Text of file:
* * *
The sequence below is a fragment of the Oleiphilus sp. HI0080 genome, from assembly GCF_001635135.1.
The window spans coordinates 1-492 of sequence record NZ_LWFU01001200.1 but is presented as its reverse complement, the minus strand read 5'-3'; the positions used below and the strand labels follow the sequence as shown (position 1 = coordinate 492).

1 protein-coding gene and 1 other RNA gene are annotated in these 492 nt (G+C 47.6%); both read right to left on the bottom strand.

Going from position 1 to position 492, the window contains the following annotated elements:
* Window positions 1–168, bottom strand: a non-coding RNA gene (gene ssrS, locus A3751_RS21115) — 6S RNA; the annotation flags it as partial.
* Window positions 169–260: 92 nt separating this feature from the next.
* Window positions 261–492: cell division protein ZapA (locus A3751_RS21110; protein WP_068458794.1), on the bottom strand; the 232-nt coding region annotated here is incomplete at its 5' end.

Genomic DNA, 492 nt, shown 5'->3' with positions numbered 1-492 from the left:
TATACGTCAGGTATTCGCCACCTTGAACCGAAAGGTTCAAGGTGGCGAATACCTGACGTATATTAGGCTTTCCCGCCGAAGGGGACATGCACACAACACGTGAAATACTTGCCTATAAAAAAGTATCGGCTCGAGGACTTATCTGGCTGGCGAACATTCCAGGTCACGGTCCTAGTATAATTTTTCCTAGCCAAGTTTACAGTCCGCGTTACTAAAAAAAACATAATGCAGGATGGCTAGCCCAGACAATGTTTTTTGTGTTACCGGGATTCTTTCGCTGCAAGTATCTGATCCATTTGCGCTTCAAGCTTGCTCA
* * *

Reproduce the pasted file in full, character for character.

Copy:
The sequence below is a fragment of the Oleiphilus sp. HI0080 genome, from assembly GCF_001635135.1.
The window spans coordinates 1-492 of sequence record NZ_LWFU01001200.1 but is presented as its reverse complement, the minus strand read 5'-3'; the positions used below and the strand labels follow the sequence as shown (position 1 = coordinate 492).

1 protein-coding gene and 1 other RNA gene are annotated in these 492 nt (G+C 47.6%); both read right to left on the bottom strand.

Going from position 1 to position 492, the window contains the following annotated elements:
* Window positions 1–168, bottom strand: a non-coding RNA gene (gene ssrS, locus A3751_RS21115) — 6S RNA; the annotation flags it as partial.
* Window positions 169–260: 92 nt separating this feature from the next.
* Window positions 261–492: cell division protein ZapA (locus A3751_RS21110; protein WP_068458794.1), on the bottom strand; the 232-nt coding region annotated here is incomplete at its 5' end.

Genomic DNA, 492 nt, shown 5'->3' with positions numbered 1-492 from the left:
TATACGTCAGGTATTCGCCACCTTGAACCGAAAGGTTCAAGGTGGCGAATACCTGACGTATATTAGGCTTTCCCGCCGAAGGGGACATGCACACAACACGTGAAATACTTGCCTATAAAAAAGTATCGGCTCGAGGACTTATCTGGCTGGCGAACATTCCAGGTCACGGTCCTAGTATAATTTTTCCTAGCCAAGTTTACAGTCCGCGTTACTAAAAAAAACATAATGCAGGATGGCTAGCCCAGACAATGTTTTTTGTGTTACCGGGATTCTTTCGCTGCAAGTATCTGATCCATTTGCGCTTCAAGCTTGCTCA